Media Contact: Maureen Brown, (626) 302-2255

ROSEMEAD, Calif., April 24, 2014 — Southern California Edison (SCE) has submitted a revised emergency plan to the Nuclear Regulatory Commission (NRC) for the San Onofre nuclear plant that reflects the plant’s permanent shutdown.

The requirements for emergency planning at San Onofre are changing because most potential accidents related to an operating plant are no longer possible at shutdown nuclear plants where fuel has been removed from the reactor. The commission’s review of San Onofre’s request to revise the emergency plan and amend the plant’s operating license will include an opportunity for public comment.

Tom Palmisano, SCE vice president and chief nuclear officer, said SCE developed the revised emergency plan based on commission guidance for decommissioning nuclear plants. He said the revised plan was submitted March 31 and noted SCE has briefed local agencies on the proposed change through the Interjurisdictional Planning Committee, which coordinates emergency planning in the region.

“We encourage public dialogue on this proposed change through both the NRC’s process and the Community Engagement Panel established by the owners of San Onofre to advise us on decommissioning,” Palmisano said. He noted that the commission’s detailed review of the revised emergency plan typically takes about one year. SCE’s three-part emergency plan submittal is available on the NRC website: Part I, Part II and Part III.

SCE’s submittal, called a Permanently Defueled Emergency Plan, notes that it is no longer possible to have a radiological emergency beyond the San Onofre site known as the “exclusion area boundary” that would impact public safety. Subject to NRC review and approval, the revised plan would eliminate the two highest of four commission emergency classifications — Site Area Emergency or General Emergency — that are no longer possible at San Onofre.

Throughout the decommissioning process, San Onofre will continue to be subject to regulatory requirements for the commission’s two lowest emergency classifications: an Unusual Event and Alert. Radiological and environmental monitoring will continue to ensure safety and environmental protection.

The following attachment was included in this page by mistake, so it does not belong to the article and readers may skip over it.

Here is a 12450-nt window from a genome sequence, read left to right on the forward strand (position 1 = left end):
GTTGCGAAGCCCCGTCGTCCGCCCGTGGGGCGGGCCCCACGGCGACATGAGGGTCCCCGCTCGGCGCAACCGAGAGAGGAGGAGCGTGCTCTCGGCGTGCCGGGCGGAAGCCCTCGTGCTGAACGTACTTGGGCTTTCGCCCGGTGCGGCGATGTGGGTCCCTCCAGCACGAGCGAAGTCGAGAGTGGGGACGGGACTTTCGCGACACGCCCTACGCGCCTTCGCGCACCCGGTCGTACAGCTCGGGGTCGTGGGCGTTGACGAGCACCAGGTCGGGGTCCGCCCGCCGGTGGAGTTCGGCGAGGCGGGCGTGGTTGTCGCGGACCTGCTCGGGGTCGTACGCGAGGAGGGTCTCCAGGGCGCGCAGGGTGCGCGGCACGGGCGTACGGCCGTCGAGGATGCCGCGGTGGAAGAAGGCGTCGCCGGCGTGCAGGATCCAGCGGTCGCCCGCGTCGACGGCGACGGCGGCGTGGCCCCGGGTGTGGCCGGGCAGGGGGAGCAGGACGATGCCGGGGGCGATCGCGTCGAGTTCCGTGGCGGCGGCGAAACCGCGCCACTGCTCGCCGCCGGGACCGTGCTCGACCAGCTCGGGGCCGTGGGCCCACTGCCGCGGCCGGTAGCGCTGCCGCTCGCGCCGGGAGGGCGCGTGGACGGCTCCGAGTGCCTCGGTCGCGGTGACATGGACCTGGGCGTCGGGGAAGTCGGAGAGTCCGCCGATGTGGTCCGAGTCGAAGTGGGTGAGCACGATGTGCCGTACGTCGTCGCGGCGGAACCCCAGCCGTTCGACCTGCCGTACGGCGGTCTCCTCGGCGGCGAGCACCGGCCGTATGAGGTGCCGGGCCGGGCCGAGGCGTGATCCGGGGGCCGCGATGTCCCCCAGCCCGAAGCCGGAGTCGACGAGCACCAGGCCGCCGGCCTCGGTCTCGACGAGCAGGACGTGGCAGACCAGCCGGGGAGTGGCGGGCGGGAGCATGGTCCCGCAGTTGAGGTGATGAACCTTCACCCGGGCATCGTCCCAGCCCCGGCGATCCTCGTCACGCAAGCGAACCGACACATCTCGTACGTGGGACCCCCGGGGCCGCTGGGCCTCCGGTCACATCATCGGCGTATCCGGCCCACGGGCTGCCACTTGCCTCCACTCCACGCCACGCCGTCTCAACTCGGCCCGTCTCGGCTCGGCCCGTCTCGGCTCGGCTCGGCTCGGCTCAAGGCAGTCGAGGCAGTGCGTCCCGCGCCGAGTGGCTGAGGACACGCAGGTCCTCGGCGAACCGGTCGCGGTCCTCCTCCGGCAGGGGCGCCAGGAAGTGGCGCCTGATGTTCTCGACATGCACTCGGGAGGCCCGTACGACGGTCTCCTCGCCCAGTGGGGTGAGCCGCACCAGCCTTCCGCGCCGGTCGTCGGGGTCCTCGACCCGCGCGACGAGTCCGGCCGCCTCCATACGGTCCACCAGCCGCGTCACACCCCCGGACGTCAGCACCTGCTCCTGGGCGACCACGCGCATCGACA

SCE’s emergency plan submittal also means San Onofre now complies with NRC requirements against which a low-level violation was issued March 26 regarding the process SCE used to reduce emergency response staffing after the permanent shutdown of the nuclear plant. The violation was a process issue that reflects San Onofre’s transition from operating to decommissioning and did not present public safety issues.

SCE demonstrated the effectiveness of its emergency plan at the current staffing levels during an NRC-evaluated emergency exercise last year.

In other decommissioning developments, SCE last month asked the commission to review and approve new technical specifications to reflect San’s Onofre’s decommissioning status. These Permanently Defueled Technical Specifications, like the revised emergency plan, update San Onofre’s licensing basis to reflect current plant conditions. Members of the public may sign up for decommissioning updates by clicking here.

SCE announced June 7 that it would retire San Onofre Units 2 and 3, and begin preparations to decommission the facility. SCE has established core principles of safety, stewardship and engagement to guide decommissioning. For more information about SCE, visit

About Southern California Edison

An Edison International (NYSE:EIX) company, Southern California Edison is one of the nation’s largest electric utilities, serving a population of nearly 14 million via 4.9 million customer accounts in a 50,000-square-mile service area within Central, Coastal and Southern California.